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Bike Profile - Posted 12th December 2011

An MZ Adventure, Part Two
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Phil Speakman set off on a trip to Belgium aboard one MZ, and then had to head back home to swap bikes when it fell at the first hurdle...

My MZ Trophy hadn't turned a wheel in over six months, but the neutral and ignition lights both lit up brightly, showing that the battery didn't need swapping. After a few 'ignition off' priming kicks it started immediately. I strapped my small bag onto the passenger seat and was back on the road again before the recovery chap had even stowed his ramps. I think he waved me off more in hope than in expectation, knowing I only had at best three and a half hours to ride almost the entire length of the M62 on a busy Friday afternoon with heavy rain forecast for the entire length of the journey.

They don't make 'em like that anymore... MZ Trophy 250 - Second time lucky?

Just before I reached Birch services, the Trophy gave me its usual low fuel warning signs of pinking noisily. It does this for approximately 30 seconds before the engine finally dies, allowing me plenty of time to switch the fuel tap to reserve. Once topped up with a full tank of fresh 33:1 petroil mix, I set off again to tackle the Pennines, noticing a slightly sticking throttle as I left Birch.

'I can ride around that', I thought, knowing that the ferry would have completed loading by 18:30 and the clock was already fast approaching 4pm. However, by the time I'd reached the 'Little House on the Prairie', squatly sandwiched between the east and west bound carriageways of the M62, the throttle was becoming increasingly awkward. Eventually I reached down to jiggle with the cable, thinking I might have a sticking throttle slide.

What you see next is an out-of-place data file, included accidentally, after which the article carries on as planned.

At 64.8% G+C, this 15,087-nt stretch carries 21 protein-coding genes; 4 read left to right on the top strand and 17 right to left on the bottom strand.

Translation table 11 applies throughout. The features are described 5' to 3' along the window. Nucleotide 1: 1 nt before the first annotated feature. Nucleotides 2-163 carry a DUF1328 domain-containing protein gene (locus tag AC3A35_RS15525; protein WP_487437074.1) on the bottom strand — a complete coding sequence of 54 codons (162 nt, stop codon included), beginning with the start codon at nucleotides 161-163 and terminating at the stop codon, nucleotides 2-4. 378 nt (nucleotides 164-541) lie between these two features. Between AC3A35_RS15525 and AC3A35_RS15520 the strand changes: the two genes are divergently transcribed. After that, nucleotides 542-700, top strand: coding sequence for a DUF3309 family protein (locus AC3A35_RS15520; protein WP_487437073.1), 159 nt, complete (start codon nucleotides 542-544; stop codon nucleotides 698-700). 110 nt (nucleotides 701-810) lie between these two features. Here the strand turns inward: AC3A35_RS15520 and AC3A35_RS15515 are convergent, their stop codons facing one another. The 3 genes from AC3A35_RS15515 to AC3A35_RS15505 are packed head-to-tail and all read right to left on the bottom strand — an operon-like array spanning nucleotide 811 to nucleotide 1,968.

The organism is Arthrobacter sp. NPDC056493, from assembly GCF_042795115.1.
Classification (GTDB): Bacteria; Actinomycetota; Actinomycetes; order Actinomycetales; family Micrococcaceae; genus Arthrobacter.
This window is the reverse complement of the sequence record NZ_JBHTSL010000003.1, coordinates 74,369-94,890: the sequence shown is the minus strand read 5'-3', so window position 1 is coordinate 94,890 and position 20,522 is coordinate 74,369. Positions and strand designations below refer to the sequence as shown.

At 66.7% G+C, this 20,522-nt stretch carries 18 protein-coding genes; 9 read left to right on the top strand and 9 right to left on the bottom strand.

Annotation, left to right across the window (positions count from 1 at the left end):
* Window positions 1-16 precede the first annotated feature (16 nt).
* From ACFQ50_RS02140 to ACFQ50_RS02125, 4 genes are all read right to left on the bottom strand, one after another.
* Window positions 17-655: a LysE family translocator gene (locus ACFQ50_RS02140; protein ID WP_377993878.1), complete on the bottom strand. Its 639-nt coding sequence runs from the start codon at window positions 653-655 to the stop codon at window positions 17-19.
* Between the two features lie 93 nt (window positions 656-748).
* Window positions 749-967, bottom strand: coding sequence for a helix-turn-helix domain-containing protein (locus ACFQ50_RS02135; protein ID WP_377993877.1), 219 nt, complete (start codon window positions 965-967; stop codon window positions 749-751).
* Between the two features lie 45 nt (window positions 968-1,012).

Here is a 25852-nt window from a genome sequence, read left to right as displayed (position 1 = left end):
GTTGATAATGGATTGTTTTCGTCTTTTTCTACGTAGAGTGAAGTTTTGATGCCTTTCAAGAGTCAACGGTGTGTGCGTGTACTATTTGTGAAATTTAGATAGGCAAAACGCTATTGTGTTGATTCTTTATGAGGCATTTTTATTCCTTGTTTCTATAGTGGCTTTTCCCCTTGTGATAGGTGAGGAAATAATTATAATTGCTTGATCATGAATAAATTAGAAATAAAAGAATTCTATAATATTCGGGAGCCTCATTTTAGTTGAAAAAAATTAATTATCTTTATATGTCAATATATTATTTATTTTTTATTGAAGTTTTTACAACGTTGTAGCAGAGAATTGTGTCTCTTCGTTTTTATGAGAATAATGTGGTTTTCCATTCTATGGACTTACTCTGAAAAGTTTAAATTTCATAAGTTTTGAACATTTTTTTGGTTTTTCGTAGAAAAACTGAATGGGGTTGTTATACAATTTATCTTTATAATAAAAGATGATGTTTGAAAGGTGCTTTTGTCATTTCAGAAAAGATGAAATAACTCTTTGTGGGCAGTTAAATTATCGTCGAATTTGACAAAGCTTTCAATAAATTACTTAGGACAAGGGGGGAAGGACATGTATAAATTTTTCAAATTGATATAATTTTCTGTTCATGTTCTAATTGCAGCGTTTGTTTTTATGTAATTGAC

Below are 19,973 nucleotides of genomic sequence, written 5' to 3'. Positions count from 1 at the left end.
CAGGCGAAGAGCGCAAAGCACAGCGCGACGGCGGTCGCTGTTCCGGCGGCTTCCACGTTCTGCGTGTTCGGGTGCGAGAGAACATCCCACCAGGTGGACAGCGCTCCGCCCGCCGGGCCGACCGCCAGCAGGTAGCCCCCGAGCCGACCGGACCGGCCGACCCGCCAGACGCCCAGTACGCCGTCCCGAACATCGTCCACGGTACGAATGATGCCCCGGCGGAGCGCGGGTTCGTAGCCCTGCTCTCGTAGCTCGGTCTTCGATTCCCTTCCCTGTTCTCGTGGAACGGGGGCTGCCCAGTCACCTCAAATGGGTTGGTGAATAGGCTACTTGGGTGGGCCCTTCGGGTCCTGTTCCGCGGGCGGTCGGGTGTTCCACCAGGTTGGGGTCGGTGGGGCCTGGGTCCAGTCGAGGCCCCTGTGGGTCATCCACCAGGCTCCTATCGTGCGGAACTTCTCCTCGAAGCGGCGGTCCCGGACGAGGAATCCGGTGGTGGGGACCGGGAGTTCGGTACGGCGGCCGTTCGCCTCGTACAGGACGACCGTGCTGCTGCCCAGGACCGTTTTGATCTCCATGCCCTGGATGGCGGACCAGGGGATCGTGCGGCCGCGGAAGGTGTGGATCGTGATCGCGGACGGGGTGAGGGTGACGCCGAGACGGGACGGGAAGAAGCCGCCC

The error in my reasoning became plain when I found myself holding the complete slide, needle and cap assembly in my right hand, while the bike set off in pursuit of three sharply braking lanes of M62 traffic with all the 'infinity and beyond' recklessness its now unrestricted 250cc motor could muster. With a deft flick of the ignition switch, its Kamikaze attempt for BBC Radio 5 traffic report glory was cut short, allowing me to coast to as dignified a halt as it's possible to achieve whilst still clutching one's carburettor slide assembly in what should've been the throttle hand…

Looming out of the gloom...
MZ bits on Right Now......

Once the slide had been replaced and the locking ring firmly tightened, the bike was given a jolly good talking to regarding any more such silliness, leaving the rest of the journey to be completed without further excitement and at a remarkably quick pace. Indeed by the time I'd checked in with P&O, I calculated that I'd completed the approximately 120 mile journey in just two hours twenty minutes. This was in spite of the usual congestion problems normally associated with a Friday afternoon crossing of the M62 compounded with an unscheduled stop just outside Huddersfield for a carburettor reassembly exercise.